A new business plan announced today by Jaguar Land Rover has confirmed that its LRX concept will become the most fuel efficient production Range Rover ever.
The vehicle will be assembled at Halewood, creating 800 jobs, as part of plans to increase the company's competitiveness, growth and profitability and respond to challenges of climate change.
However it will close one of its two plants in the West Midlands, either Solihull or Castle Bromwich, by 2015.
JLR decribed its plan as "decisive actions to see through the next 12-18 months as markets recover" and position the company to prosper in the future.
Jaguar Land Rover chief executive David Smith said: "This is a plan that recognises the impact the economic collapse has had on our business, and at the same time the opportunities that lie ahead for these two great brands.
"We are confident that a new more efficient and competitive structure combined with future investment will unlock the true potential of this business."
The recession and resultant collapse in global new car sales has resulted in manufacturing capacity utilisation of less than 60% at Jaguar Land Rover, which combined with the credit crunch, exposed fundamental weaknesses in the structure of the business.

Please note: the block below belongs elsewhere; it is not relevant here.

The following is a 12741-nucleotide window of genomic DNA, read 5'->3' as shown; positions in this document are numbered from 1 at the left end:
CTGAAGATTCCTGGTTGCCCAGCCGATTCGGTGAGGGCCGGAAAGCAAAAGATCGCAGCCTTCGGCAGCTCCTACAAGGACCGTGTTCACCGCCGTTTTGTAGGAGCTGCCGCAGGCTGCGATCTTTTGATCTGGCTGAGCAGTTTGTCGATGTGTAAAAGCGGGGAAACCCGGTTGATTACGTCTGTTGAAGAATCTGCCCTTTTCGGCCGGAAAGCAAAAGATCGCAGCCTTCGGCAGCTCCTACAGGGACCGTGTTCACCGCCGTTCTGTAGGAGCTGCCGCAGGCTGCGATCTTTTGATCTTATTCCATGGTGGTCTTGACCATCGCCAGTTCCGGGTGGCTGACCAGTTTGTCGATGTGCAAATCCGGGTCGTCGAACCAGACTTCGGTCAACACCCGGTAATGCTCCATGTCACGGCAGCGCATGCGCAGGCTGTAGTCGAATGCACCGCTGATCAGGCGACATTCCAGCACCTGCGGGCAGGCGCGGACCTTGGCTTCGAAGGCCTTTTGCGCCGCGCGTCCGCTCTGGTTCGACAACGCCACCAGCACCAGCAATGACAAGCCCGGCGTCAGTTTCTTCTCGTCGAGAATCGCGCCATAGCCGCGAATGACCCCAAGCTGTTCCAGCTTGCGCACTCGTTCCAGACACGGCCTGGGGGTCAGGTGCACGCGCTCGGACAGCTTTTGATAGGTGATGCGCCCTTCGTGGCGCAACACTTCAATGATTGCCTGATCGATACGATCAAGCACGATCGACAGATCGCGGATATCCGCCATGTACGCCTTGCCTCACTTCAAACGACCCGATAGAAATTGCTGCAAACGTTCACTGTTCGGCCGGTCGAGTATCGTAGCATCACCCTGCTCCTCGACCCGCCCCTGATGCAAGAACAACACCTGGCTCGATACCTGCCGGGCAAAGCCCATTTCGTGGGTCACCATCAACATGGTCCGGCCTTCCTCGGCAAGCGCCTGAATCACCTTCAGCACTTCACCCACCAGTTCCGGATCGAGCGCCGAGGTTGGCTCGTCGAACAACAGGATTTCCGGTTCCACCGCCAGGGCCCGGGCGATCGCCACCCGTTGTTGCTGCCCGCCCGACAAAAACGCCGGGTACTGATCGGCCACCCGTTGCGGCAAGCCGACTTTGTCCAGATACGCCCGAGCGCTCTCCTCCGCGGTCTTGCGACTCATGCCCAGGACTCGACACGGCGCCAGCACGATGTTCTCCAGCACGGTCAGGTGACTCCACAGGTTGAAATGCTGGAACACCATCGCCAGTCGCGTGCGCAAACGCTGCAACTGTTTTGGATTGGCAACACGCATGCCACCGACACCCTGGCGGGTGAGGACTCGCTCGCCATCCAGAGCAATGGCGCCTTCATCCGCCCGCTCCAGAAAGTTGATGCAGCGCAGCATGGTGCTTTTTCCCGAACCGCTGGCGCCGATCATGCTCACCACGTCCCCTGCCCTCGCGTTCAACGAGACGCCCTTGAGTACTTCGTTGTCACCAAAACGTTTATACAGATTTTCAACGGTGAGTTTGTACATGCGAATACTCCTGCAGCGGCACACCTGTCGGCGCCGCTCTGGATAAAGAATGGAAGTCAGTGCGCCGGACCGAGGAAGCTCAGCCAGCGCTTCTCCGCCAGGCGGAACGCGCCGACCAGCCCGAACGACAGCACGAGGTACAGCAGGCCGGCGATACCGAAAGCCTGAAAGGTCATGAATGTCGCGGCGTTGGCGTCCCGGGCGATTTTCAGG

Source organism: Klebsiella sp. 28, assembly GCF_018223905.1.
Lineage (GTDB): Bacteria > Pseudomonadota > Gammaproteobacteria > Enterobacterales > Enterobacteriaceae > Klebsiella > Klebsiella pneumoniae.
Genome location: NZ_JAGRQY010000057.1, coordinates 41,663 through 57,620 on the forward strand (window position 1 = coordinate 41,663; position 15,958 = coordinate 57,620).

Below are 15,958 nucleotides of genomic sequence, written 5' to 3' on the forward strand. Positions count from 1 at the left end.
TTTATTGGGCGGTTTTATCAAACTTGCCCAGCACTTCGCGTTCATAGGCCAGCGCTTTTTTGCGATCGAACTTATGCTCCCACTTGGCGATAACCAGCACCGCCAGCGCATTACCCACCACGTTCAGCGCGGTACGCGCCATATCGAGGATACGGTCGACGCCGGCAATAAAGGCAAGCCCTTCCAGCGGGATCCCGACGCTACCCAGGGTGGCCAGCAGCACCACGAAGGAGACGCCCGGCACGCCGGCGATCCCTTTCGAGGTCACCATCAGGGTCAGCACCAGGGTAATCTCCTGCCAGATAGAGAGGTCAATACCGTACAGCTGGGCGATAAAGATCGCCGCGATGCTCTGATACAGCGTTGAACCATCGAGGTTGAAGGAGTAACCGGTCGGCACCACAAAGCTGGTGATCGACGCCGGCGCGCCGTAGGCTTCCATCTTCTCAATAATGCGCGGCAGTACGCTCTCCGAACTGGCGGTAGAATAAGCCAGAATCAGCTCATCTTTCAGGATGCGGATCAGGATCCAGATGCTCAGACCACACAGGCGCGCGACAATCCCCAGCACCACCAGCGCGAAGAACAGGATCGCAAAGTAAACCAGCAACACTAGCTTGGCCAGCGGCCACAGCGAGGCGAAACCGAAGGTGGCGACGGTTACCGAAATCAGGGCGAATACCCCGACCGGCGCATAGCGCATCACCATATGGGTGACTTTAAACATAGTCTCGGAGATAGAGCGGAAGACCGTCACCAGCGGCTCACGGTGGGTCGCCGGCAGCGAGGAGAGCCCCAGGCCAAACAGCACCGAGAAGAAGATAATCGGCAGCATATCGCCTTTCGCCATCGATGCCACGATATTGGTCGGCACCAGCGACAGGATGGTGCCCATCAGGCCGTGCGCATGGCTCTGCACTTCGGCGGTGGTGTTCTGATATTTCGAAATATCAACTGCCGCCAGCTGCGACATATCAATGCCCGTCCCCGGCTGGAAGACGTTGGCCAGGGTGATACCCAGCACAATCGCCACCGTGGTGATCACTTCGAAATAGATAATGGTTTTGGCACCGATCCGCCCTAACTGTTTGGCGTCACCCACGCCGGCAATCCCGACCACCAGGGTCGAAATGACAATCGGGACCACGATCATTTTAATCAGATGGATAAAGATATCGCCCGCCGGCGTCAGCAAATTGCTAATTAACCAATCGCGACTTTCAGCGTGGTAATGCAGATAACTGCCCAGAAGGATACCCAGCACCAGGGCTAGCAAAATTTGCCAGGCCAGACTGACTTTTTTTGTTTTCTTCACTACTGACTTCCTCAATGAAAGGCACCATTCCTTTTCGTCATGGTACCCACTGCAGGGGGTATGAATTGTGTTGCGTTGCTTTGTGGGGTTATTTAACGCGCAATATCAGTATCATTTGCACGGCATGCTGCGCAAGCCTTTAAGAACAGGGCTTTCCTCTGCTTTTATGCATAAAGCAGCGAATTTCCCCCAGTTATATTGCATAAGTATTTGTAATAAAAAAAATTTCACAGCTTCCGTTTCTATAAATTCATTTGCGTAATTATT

The company responded with actions including producing 100,000 fewer cars, cutting 2,500 jobs and freezing pay, but still recorded a loss.
Now JLR has identified global competitive benchmarks on cost and efficiency which it wants to match if not beat.
The new strategy addresses both medium and long-term plans, but has an acute focus on the next year. Actions across the business fall into two main categories, product and business:
On the product front, new segment entries will build on Jaguar and Land Rover's design, performance and technology. In addition, a new generation of lightweight saloons, sports cars and premium SUVs with hybrid and electric powertrains, will significantly reduce fuel consumption and CO2. There will also be additional derivatives and powertrain variants from core model lines.
On the company side, as it reduces engineering complexity for its new product range, it will merge its two West Midlands assembly plants into one by the middle of the next decade.
This will reduce costs, which will be further cut through pension restructuring, lower employment costs for new hires and a focus on IT and business simplification.
It also aims for volume growth, especially in emerging markets, combined with low-cost country sourcing will also reduce variable cost.
JLR said it does not envisage any compulsory redundancies.